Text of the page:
Associate Professor, University of Pittsburgh
Michael Schneider, DC, PhD, holds a doctor of chiropractic degree, as well as a PhD in rehabilitation science. After 30 years of clinical practice, he made the transition from being a clinician to an academic researcher. He now works at the University of Pittsburgh as an Associate Professor in the School of Health and Rehabilitation Sciences, where he is involved with clinical research studies focused on back and neck pain. As a clinician, Schneider was often frustrated by seeing research results that were not relevant to his patients and not very useful in improving clinical practice. He also saw disparities in funding for research into the effectiveness of popular complementary and alternative treatments such as chiropractic, acupuncture, and yoga. This frustration with the status quo in clinical research priorities has stimulated Schneider to design more patient-centered research studies, with input from patients who have actually experienced back and neck pain. Schneider was one of the first researchers in the United States to receive a PCORI comparative effectiveness grant, which is designed to test the effectiveness of three different non-surgical treatment approaches for patients with lumbar spinal stenosis.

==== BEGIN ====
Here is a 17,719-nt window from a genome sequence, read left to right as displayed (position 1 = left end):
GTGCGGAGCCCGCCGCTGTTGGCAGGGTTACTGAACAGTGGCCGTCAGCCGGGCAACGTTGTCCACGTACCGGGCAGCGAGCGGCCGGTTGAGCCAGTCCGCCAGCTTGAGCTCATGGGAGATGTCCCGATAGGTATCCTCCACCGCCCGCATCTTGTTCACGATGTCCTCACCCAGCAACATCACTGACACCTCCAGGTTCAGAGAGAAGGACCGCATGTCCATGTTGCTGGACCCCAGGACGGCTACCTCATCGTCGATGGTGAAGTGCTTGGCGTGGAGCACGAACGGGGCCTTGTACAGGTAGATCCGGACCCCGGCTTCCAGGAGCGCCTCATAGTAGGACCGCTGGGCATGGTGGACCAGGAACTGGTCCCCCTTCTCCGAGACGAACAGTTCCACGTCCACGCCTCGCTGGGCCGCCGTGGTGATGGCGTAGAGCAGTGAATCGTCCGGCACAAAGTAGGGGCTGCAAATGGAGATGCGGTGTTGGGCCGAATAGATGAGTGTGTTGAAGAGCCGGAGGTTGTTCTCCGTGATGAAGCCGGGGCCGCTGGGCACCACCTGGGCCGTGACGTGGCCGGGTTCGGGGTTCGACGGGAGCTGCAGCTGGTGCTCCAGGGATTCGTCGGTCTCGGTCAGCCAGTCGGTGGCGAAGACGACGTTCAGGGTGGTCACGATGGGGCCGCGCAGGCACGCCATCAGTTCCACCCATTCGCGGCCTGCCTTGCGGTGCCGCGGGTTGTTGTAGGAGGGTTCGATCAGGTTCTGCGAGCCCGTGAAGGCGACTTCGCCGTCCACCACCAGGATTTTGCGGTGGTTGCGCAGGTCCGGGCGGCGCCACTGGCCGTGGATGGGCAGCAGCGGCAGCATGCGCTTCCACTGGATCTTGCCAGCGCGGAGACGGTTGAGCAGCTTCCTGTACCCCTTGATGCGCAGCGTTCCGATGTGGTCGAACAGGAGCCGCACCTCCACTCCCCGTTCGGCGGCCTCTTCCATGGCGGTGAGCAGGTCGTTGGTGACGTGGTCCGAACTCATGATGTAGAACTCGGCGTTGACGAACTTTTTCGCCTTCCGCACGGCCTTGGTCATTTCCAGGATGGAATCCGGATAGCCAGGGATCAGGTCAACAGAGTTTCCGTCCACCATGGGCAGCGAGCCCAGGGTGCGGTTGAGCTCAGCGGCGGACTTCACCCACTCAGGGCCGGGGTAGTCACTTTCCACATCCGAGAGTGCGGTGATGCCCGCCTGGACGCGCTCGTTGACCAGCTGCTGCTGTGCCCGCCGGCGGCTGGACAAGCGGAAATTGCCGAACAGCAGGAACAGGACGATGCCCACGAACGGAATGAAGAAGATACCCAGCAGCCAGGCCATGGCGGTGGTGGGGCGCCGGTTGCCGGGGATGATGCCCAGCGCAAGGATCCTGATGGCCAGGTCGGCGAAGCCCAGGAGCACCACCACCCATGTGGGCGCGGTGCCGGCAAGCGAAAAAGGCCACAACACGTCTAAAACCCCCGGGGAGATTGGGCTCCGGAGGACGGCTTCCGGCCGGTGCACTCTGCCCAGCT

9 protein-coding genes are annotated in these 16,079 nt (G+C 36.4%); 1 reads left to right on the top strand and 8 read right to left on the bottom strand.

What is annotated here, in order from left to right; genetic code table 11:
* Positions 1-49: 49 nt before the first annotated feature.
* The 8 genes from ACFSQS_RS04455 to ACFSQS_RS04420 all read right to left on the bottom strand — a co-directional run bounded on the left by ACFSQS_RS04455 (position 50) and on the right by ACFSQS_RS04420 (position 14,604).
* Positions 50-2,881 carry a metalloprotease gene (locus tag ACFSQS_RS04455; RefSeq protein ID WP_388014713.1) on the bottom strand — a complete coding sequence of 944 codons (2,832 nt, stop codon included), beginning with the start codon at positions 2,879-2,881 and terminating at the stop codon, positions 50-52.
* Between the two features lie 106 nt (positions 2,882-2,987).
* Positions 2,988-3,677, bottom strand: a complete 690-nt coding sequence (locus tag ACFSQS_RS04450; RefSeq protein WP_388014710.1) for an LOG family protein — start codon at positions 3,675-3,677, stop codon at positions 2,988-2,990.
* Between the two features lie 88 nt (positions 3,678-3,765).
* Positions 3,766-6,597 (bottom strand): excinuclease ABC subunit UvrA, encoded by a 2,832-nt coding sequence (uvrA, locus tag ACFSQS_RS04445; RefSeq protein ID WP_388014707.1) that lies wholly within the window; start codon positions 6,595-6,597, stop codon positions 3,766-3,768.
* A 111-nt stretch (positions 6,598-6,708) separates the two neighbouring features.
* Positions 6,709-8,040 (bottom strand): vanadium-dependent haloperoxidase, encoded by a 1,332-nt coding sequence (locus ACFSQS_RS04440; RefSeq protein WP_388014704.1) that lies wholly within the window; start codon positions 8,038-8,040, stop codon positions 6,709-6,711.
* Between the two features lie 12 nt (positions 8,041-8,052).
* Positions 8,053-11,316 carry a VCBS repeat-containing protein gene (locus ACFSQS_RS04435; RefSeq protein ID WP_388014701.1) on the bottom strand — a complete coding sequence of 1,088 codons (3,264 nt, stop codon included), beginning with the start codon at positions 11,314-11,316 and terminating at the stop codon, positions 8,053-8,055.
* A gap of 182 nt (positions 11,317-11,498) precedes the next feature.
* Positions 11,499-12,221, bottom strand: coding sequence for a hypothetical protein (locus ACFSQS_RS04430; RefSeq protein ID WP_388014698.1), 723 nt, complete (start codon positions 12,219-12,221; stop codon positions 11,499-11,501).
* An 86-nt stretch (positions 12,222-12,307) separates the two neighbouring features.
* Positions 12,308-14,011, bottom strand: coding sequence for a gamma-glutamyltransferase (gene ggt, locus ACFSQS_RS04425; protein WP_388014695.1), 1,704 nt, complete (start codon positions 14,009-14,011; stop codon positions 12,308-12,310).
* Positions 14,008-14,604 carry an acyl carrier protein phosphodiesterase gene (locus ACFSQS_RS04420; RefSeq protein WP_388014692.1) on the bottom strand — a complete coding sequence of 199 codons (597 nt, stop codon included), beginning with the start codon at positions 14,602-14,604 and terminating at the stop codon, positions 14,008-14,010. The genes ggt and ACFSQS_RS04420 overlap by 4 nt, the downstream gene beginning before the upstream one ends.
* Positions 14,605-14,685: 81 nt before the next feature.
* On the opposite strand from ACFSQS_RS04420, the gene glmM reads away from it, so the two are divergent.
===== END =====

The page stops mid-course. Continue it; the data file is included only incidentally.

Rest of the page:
Schneider previously served as a member of the Advisory Panel on Assessment of Prevention, Diagnosis, and Treatment Options and the Advisory Panel on Clinical Effectiveness and Decision Science from August 2016 to August 2019.
Conflict of Interest Disclosures
As of November 16, 2016:
- Employer: University of Pittsburgh, Department of Physical Therapy
- PI Grantee: National Institutes of Health
- PI Grantee: PCORI
- Former PI Grantee: NCMIC Foundation
- Consultant: NCMIC, Inc – on speaker’s bureau for teaching post graduate education courses
- Research Advisory Panel member: American Chiropractic Association
- Volunteer (Back Pain Guidelines Committee): North American Spine Society
- Volunteer (Back Pain Guidelines Committee): American Physical Therapy Association